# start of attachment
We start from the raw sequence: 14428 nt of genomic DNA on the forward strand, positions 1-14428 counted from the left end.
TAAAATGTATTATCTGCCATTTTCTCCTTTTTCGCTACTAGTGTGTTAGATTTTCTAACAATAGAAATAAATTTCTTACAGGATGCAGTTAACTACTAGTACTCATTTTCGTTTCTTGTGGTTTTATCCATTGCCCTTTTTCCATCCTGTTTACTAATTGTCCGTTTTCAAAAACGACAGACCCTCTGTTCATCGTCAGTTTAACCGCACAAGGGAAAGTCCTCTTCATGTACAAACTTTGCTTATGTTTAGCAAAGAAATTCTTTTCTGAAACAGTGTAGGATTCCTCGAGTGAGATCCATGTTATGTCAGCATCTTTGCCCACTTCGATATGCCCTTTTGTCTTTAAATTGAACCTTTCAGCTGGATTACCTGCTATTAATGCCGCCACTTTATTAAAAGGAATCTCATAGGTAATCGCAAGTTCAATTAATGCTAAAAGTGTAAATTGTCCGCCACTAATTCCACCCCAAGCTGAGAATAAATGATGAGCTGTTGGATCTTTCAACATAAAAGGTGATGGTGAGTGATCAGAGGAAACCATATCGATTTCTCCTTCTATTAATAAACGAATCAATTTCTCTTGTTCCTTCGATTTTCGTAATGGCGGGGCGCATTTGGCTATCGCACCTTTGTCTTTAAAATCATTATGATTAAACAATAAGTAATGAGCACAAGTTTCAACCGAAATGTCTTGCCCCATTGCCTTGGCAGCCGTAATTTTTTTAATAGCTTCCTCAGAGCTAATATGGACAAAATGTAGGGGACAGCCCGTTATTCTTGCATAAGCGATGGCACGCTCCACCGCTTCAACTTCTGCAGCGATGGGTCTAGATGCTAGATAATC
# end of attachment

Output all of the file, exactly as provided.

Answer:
We start from the raw sequence: 14428 nt of genomic DNA on the forward strand, positions 1-14428 counted from the left end.
TAAAATGTATTATCTGCCATTTTCTCCTTTTTCGCTACTAGTGTGTTAGATTTTCTAACAATAGAAATAAATTTCTTACAGGATGCAGTTAACTACTAGTACTCATTTTCGTTTCTTGTGGTTTTATCCATTGCCCTTTTTCCATCCTGTTTACTAATTGTCCGTTTTCAAAAACGACAGACCCTCTGTTCATCGTCAGTTTAACCGCACAAGGGAAAGTCCTCTTCATGTACAAACTTTGCTTATGTTTAGCAAAGAAATTCTTTTCTGAAACAGTGTAGGATTCCTCGAGTGAGATCCATGTTATGTCAGCATCTTTGCCCACTTCGATATGCCCTTTTGTCTTTAAATTGAACCTTTCAGCTGGATTACCTGCTATTAATGCCGCCACTTTATTAAAAGGAATCTCATAGGTAATCGCAAGTTCAATTAATGCTAAAAGTGTAAATTGTCCGCCACTAATTCCACCCCAAGCTGAGAATAAATGATGAGCTGTTGGATCTTTCAACATAAAAGGTGATGGTGAGTGATCAGAGGAAACCATATCGATTTCTCCTTCTATTAATAAACGAATCAATTTCTCTTGTTCCTTCGATTTTCGTAATGGCGGGGCGCATTTGGCTATCGCACCTTTGTCTTTAAAATCATTATGATTAAACAATAAGTAATGAGCACAAGTTTCAACCGAAATGTCTTGCCCCATTGCCTTGGCAGCCGTAATTTTTTTAATAGCTTCCTCAGAGCTAATATGGACAAAATGTAGGGGACAGCCCGTTATTCTTGCATAAGCGATGGCACGCTCCACCGCTTCAACTTCTGCAGCGATGGGTCTAGATGCTAGATAATC